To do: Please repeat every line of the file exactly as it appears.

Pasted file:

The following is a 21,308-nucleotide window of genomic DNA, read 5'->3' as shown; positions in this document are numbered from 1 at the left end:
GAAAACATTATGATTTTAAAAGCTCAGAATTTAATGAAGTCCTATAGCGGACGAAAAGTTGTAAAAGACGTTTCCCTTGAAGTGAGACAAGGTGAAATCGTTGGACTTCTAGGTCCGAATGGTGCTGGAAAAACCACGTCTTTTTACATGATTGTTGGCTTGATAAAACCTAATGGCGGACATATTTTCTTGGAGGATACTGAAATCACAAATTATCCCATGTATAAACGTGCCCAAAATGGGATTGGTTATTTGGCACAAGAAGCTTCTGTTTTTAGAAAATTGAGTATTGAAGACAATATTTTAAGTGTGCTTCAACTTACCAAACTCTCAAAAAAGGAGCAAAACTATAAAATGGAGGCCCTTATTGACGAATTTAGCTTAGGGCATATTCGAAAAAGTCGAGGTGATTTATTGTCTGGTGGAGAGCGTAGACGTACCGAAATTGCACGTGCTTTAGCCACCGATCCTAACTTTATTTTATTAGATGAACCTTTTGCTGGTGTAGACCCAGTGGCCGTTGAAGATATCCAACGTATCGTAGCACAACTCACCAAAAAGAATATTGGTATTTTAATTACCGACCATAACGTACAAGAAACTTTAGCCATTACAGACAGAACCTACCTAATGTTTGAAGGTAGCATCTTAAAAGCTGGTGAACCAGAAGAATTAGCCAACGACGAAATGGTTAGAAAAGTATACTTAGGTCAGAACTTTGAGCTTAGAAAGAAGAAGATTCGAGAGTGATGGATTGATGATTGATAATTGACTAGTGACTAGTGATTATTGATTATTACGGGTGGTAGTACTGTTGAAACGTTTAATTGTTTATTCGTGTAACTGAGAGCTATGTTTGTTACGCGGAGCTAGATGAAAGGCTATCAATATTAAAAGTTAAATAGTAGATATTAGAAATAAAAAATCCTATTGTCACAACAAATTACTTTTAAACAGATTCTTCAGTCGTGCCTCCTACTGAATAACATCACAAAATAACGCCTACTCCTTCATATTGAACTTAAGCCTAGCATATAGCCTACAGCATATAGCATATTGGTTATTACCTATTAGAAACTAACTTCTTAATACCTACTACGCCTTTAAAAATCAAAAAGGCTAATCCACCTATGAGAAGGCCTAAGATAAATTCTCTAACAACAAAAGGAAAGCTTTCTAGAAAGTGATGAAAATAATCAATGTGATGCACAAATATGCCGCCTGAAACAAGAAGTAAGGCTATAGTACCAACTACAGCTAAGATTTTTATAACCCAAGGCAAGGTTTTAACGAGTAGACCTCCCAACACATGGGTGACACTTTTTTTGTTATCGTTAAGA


The following is a 21,308-nucleotide window of genomic DNA, read 5'->3' as shown; positions in this document are numbered from 1 at the left end:
GAAAACATTATGATTTTAAAAGCTCAGAATTTAATGAAGTCCTATAGCGGACGAAAAGTTGTAAAAGACGTTTCCCTTGAAGTGAGACAAGGTGAAATCGTTGGACTTCTAGGTCCGAATGGTGCTGGAAAAACCACGTCTTTTTACATGATTGTTGGCTTGATAAAACCTAATGGCGGACATATTTTCTTGGAGGATACTGAAATCACAAATTATCCCATGTATAAACGTGCCCAAAATGGGATTGGTTATTTGGCACAAGAAGCTTCTGTTTTTAGAAAATTGAGTATTGAAGACAATATTTTAAGTGTGCTTCAACTTACCAAACTCTCAAAAAAGGAGCAAAACTATAAAATGGAGGCCCTTATTGACGAATTTAGCTTAGGGCATATTCGAAAAAGTCGAGGTGATTTATTGTCTGGTGGAGAGCGTAGACGTACCGAAATTGCACGTGCTTTAGCCACCGATCCTAACTTTATTTTATTAGATGAACCTTTTGCTGGTGTAGACCCAGTGGCCGTTGAAGATATCCAACGTATCGTAGCACAACTCACCAAAAAGAATATTGGTATTTTAATTACCGACCATAACGTACAAGAAACTTTAGCCATTACAGACAGAACCTACCTAATGTTTGAAGGTAGCATCTTAAAAGCTGGTGAACCAGAAGAATTAGCCAACGACGAAATGGTTAGAAAAGTATACTTAGGTCAGAACTTTGAGCTTAGAAAGAAGAAGATTCGAGAGTGATGGATTGATGATTGATAATTGACTAGTGACTAGTGATTATTGATTATTACGGGTGGTAGTACTGTTGAAACGTTTAATTGTTTATTCGTGTAACTGAGAGCTATGTTTGTTACGCGGAGCTAGATGAAAGGCTATCAATATTAAAAGTTAAATAGTAGATATTAGAAATAAAAAATCCTATTGTCACAACAAATTACTTTTAAACAGATTCTTCAGTCGTGCCTCCTACTGAATAACATCACAAAATAACGCCTACTCCTTCATATTGAACTTAAGCCTAGCATATAGCCTACAGCATATAGCATATTGGTTATTACCTATTAGAAACTAACTTCTTAATACCTACTACGCCTTTAAAAATCAAAAAGGCTAATCCACCTATGAGAAGGCCTAAGATAAATTCTCTAACAACAAAAGGAAAGCTTTCTAGAAAGTGATGAAAATAATCAATGTGATGCACAAATATGCCGCCTGAAACAAGAAGTAAGGCTATAGTACCAACTACAGCTAAGATTTTTATAACCCAAGGCAAGGTTTTAACGAGTAGACCTCCCAACACATGGGTGACACTTTTTTTGTTATCGTTAAGA